Friday, February 6, 2015

When Joe Franklin threatened my life

Photo by Jim Herrington
Joe Franklin was a NYC TV treasure, an unusual-looking little man who became a local legend by hosting a talk show for 40 years, being a maven of nostalgia in an era ('60s/'70s) when it still mattered and another ('80s/'90s) when it was completely negated, and for being a colorfully eccentric Manhattan character. Check out the obits and a recent New York Times story that centered on nothing but the insane conglomeration of clutter in his office, and you can see the fond feelings that Joe engendered.

But there was another side to Joe, one which found his easy-going, eternally-nonplussed demeanor disappear: this was when anyone attempted to spoof his eminently spoof-able TV show or a joke was made (of any kind) about him. In some cases, he set into motion ridiculous lawsuits claiming slander and libel – the better to gain cheap, quick publicity in the local and even national press. In other cases he simply threatened said reporter/humorist with dire circumstances – equally ridiculous, but simply odd, given that this was friendly, seemingly oblivious talk show host Joe Franklin.

On with the tale: I was amused at college in the mid-Eighties when people from out of state would watch Joe's show and not know what the hell to make of it. A friend of mine had her French boyfriend living with her in her dorm room, and he was set even further adrift by the Joe-show weirdness – what did this show mean, who was this man asking odd questions of the wrong people, why was he having on seemingly random individuals who came from hundreds of different fields, was this meant to be informative, entertaining, funny?

To explain to the reader who never saw the Franklin show: the utter randomness of Joe's talk show was its strength for those seeing it in the late evening hours. You could be stoned or sober but slightly loopy from the late hour and the result was still the same. The Franklin show was a mixture of randomness, fascination, tedium, utter ridiculousness, the odd truly touching moment, and sublime, superb insincerity.

The last-mentioned element always came up when trying to explain Joe to newcomers – did he honestly believe all the superlatives he would sling around? It's possible he did, or he was just being pleasant – one of his favorite adages was “it's nice to be nice,” certainly something to keep in mind when reading the items below.

So I set about writing a “101” introduction to Joe for my college newspaper (the school I attended, Sarah Lawrence College, went through about three different names for the paper in the four years I attended – the best was “The Tribune,” the worst was “Fred”). The article I wrote, entitled “Joe Franklin... my friends!” was me trying to explain the utter lack of linearity of any sort on Joe's show for a lay-audience of young people whom I thought could be enticed into watching the show by emphasizing its oddball, cult aspects and how its host's unusual appearance (tacky-looking suits, a sleepy facial expression, his “ever-changing hair color”) made it the perfect late-night viewing for stoners and insomniacs alike.

So proud was I of the piece that I sent a copy of the article to Joe's office, assuming he'd discern the affection with which the piece was written and find it a good “pitch” to the youth audience. I never heard back from him, but I assumed that Joe was a very busy guy.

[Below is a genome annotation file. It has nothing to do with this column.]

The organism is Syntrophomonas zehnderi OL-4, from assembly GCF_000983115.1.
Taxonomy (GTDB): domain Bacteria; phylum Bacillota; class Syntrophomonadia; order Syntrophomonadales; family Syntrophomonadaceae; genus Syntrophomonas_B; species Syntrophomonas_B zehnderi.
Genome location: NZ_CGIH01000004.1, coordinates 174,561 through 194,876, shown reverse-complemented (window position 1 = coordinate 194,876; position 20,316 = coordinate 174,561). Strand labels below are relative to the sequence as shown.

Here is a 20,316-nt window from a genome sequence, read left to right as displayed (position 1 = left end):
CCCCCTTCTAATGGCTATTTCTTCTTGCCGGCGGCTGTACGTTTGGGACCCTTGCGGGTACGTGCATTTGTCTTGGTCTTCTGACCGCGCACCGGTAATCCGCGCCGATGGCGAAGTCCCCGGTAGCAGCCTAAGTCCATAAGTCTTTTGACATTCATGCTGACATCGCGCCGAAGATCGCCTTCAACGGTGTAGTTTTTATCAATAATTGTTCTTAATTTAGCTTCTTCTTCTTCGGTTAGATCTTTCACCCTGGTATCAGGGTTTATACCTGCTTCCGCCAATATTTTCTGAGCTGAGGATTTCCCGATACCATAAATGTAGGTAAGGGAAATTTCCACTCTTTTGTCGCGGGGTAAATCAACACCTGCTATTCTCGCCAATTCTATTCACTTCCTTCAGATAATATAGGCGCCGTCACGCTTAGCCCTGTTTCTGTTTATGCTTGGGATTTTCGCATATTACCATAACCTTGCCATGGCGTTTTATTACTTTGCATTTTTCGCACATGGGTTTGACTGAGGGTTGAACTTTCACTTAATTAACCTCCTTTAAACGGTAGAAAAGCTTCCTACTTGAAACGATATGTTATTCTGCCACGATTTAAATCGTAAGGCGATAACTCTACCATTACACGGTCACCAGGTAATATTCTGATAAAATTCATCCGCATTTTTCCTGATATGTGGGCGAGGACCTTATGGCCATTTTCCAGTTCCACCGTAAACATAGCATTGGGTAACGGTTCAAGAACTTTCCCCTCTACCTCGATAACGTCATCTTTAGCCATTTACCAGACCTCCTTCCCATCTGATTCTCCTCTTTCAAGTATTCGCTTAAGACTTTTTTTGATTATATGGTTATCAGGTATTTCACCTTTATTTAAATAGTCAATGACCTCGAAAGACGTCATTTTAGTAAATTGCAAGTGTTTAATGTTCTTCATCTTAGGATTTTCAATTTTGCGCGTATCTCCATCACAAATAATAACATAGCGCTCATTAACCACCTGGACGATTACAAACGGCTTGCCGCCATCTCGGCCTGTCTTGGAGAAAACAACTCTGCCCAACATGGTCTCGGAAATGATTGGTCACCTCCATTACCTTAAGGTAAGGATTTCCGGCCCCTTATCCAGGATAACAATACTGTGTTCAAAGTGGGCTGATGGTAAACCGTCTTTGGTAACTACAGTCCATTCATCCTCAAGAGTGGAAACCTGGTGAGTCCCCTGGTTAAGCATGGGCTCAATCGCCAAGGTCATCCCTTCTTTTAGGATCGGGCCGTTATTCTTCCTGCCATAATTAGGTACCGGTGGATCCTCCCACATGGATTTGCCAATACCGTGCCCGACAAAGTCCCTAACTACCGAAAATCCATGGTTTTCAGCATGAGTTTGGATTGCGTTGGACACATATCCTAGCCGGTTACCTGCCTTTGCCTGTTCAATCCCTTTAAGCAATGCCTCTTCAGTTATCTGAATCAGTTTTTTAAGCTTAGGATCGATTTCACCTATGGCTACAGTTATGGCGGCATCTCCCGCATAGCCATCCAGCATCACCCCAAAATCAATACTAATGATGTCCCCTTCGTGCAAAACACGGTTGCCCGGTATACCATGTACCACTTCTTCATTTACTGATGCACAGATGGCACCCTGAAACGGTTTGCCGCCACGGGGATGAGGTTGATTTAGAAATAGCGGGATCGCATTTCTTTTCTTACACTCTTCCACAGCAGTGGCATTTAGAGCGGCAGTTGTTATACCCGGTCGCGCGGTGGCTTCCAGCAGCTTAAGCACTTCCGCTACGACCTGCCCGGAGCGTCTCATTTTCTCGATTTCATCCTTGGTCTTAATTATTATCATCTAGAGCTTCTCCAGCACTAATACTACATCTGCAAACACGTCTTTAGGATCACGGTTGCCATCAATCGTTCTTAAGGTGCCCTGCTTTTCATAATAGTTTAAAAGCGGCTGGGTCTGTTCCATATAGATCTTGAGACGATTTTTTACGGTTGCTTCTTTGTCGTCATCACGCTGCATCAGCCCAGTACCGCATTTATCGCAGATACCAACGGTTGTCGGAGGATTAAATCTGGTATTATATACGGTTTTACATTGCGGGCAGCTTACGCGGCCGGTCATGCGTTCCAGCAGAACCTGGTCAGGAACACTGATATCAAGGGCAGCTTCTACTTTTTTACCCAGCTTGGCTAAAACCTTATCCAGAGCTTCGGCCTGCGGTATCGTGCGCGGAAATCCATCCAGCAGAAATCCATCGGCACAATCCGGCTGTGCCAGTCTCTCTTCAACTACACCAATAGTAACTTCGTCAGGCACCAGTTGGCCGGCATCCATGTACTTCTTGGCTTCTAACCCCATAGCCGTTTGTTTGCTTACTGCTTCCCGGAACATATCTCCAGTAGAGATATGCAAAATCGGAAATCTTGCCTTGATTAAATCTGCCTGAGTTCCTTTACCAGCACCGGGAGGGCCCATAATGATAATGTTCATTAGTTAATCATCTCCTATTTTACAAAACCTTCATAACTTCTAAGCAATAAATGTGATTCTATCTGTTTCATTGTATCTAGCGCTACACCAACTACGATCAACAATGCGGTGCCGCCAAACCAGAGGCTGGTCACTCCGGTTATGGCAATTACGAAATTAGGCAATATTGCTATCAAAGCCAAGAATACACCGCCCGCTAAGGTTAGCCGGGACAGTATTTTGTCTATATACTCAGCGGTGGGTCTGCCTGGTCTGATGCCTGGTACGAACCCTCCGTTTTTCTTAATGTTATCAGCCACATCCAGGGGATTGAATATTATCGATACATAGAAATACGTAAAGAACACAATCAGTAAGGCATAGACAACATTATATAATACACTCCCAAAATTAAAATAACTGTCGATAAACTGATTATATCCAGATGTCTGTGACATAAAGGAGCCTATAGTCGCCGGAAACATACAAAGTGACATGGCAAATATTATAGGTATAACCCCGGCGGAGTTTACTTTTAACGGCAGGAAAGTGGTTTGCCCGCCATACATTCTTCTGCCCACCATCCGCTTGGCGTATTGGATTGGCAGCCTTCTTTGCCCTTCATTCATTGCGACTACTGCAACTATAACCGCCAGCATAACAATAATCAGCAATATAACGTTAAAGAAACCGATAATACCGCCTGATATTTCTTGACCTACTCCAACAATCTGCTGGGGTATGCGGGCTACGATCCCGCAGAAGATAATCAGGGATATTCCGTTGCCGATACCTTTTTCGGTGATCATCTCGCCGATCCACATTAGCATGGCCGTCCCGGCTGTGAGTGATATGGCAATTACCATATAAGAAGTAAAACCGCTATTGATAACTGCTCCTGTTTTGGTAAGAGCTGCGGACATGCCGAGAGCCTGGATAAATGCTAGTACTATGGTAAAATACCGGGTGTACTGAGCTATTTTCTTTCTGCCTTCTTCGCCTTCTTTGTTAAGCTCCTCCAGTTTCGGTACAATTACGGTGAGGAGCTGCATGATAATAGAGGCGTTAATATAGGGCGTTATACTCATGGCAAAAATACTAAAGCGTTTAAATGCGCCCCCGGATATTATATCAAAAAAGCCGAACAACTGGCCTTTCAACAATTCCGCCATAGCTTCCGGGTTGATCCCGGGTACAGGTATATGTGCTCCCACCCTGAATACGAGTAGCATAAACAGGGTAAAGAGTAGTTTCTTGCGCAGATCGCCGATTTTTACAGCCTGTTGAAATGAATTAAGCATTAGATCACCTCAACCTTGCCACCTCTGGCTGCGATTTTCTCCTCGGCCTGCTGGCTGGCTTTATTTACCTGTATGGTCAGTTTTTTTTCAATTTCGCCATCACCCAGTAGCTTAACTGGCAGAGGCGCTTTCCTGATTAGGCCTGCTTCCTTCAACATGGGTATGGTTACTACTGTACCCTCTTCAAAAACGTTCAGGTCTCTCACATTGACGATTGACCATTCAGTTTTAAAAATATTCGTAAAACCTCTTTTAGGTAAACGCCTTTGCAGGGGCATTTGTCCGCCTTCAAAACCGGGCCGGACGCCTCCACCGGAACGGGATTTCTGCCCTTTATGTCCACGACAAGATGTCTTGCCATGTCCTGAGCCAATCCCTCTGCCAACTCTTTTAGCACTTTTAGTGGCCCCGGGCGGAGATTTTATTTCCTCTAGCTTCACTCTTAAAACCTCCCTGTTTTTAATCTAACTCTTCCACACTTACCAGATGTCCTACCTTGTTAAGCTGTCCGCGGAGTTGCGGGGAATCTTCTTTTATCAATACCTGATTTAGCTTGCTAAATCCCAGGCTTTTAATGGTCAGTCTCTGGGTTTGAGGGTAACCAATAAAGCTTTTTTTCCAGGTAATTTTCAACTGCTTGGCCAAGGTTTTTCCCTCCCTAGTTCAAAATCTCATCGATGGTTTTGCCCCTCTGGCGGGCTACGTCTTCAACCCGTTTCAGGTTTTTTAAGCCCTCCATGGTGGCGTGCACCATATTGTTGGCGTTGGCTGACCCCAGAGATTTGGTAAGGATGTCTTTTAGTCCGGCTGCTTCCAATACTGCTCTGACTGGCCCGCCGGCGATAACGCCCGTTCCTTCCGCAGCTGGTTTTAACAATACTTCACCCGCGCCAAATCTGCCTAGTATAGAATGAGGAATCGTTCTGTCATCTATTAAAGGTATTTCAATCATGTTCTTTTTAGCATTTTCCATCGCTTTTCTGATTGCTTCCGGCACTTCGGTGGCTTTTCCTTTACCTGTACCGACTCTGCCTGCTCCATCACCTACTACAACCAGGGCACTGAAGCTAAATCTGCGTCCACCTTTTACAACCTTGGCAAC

Flash forward to the late Eighties. I'm now out of school and am working for a firm called “TV Key” at which I am editing the book Movies on TV and also writing columns for the “TV Key” TV-review column, syndicated by King Features. I figured I would write about Joe, offering a more adult “101” to his show, which by this time had been spoofed on Saturday Night Live in memorable pieces enacted by Billy Crystal, Christopher Guest, Martin Short, et al.

The added layer of legitimacy here was that the “TV Key” column was so well-established that I could interview Joe one-on-one for the piece and question him about some of the more entertaining aspects of his show. I got some good quotes from him, the best centering around his unusual interview style – I asked him how he had developed it, and why he would ask each guest about the other's specialty.

He responded that his guests wanted to talk about things other than their specialty. He cited a specific example: whenever he had Dizzy Gillespie on, he never asked him about jazz or music in general. He would get Dizzy to discuss “women's rights, air pollution, penal reform,” the things (that Joe claimed) Diz really wanted to talk about. This was exactly what made Joe's shows so bizarre, so I was delighted he decided to discuss his “method,” as it were.

As the conversation was ending, I noted in a fanboy bow of deference that I'd of course been watching his show for my whole life. I also added that I'd written about him once before, in the Sarah Lawrence College newspaper. Joe's voice suddenly got grim.

He then quickly said he remembered the article and it wasn't funny (was it the “ever-changing hair color” remark?). He then told me that “the men with the gravelly voices” told him they read my piece (again, in a college newspaper that might or might not have been named “Fred”) and they were disturbed. Joe further informed me that “four people have written articles like yours, and three of them are dead.”

I was flabbergasted – and, yes, oddly amused. I told Joe that the college-paper piece was written in affection, I was doing an introduction to his show for my schoolmates, it was intended in a positive way. Joe then asked me if I was writing “another piece like that one,” and I noted that, no, I was doing a different kind of intro where I would be making him “into a Damon Runyon sort of New Yorker” and be discussing his blankety-blank years on the air (by that point it was over 35 years on the air on a five-day-a-week basis).